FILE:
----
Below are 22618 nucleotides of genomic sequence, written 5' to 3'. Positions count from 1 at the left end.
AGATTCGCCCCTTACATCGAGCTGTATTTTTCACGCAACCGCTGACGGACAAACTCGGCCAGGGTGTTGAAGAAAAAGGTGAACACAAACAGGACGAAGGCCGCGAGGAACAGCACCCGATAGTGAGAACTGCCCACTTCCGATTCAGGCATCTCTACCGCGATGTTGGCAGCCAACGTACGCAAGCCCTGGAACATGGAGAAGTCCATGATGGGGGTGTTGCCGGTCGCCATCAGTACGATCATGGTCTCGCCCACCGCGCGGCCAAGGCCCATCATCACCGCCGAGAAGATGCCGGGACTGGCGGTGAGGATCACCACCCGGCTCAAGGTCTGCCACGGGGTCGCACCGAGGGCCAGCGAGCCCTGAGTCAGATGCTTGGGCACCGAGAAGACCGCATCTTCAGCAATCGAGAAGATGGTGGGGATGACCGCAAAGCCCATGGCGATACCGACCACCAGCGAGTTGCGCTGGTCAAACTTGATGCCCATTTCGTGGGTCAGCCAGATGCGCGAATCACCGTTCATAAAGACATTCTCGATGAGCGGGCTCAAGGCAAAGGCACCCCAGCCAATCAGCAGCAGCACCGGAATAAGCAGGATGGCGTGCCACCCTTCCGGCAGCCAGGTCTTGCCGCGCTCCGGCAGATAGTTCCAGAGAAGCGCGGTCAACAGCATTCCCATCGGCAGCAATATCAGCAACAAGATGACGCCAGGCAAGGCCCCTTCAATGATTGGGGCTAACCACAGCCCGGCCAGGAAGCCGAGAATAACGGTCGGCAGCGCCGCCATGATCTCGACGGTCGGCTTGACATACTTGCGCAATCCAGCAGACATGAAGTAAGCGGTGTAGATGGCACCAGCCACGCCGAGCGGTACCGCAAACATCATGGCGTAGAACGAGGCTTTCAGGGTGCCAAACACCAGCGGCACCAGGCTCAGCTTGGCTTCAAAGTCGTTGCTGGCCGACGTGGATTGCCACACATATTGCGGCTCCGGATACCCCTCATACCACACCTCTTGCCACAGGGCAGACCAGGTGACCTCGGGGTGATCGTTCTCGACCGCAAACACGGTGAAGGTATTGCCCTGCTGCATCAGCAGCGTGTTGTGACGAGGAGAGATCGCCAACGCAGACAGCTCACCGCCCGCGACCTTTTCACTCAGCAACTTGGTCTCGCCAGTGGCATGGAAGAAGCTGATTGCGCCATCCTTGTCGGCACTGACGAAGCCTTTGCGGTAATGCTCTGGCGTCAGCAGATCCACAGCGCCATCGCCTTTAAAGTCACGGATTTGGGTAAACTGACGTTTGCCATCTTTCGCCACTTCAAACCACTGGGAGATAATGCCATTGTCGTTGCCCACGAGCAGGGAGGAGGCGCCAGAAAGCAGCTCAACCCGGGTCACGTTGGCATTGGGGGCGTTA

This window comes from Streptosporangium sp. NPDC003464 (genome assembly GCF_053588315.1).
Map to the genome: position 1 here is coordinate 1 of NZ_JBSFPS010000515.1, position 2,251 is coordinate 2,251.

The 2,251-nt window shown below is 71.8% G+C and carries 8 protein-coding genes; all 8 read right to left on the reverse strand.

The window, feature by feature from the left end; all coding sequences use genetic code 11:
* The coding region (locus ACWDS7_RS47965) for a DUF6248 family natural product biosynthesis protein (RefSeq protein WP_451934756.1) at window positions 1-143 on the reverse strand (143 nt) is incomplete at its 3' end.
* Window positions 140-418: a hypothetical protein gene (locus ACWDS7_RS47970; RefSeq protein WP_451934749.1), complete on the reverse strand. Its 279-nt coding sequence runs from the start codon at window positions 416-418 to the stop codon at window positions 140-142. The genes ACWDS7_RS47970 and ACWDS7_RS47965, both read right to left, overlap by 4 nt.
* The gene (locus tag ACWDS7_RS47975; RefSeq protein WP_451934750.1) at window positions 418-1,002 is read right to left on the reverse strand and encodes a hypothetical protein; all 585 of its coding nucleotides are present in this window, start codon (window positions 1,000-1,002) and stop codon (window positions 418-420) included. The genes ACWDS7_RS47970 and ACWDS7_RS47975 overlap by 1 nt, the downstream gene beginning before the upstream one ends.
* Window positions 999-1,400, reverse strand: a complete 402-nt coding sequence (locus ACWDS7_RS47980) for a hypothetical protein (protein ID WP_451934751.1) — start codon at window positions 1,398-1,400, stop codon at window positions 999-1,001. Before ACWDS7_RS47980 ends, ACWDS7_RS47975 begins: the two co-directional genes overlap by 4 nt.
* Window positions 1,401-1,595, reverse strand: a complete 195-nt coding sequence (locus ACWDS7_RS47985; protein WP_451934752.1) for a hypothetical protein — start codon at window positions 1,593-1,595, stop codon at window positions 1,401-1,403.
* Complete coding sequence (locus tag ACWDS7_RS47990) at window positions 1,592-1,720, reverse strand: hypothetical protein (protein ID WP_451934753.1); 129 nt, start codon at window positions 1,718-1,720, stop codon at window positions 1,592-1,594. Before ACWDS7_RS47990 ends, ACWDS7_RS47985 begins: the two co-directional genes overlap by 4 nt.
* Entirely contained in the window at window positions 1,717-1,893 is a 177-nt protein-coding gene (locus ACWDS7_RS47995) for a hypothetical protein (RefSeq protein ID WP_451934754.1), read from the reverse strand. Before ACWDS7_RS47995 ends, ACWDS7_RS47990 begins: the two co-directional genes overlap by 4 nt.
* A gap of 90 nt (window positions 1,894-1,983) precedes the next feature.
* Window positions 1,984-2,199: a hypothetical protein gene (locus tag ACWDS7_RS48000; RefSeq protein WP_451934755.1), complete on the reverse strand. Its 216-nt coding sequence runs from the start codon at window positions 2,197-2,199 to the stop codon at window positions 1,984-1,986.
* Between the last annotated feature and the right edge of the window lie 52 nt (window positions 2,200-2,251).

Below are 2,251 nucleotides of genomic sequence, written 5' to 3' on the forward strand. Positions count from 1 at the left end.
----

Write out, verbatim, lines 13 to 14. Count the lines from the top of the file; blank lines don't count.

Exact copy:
* Entirely contained in the window at window positions 1,717-1,893 is a 177-nt protein-coding gene (locus ACWDS7_RS47995) for a hypothetical protein (RefSeq protein ID WP_451934754.1), read from the reverse strand. Before ACWDS7_RS47995 ends, ACWDS7_RS47990 begins: the two co-directional genes overlap by 4 nt.
* A gap of 90 nt (window positions 1,894-1,983) precedes the next feature.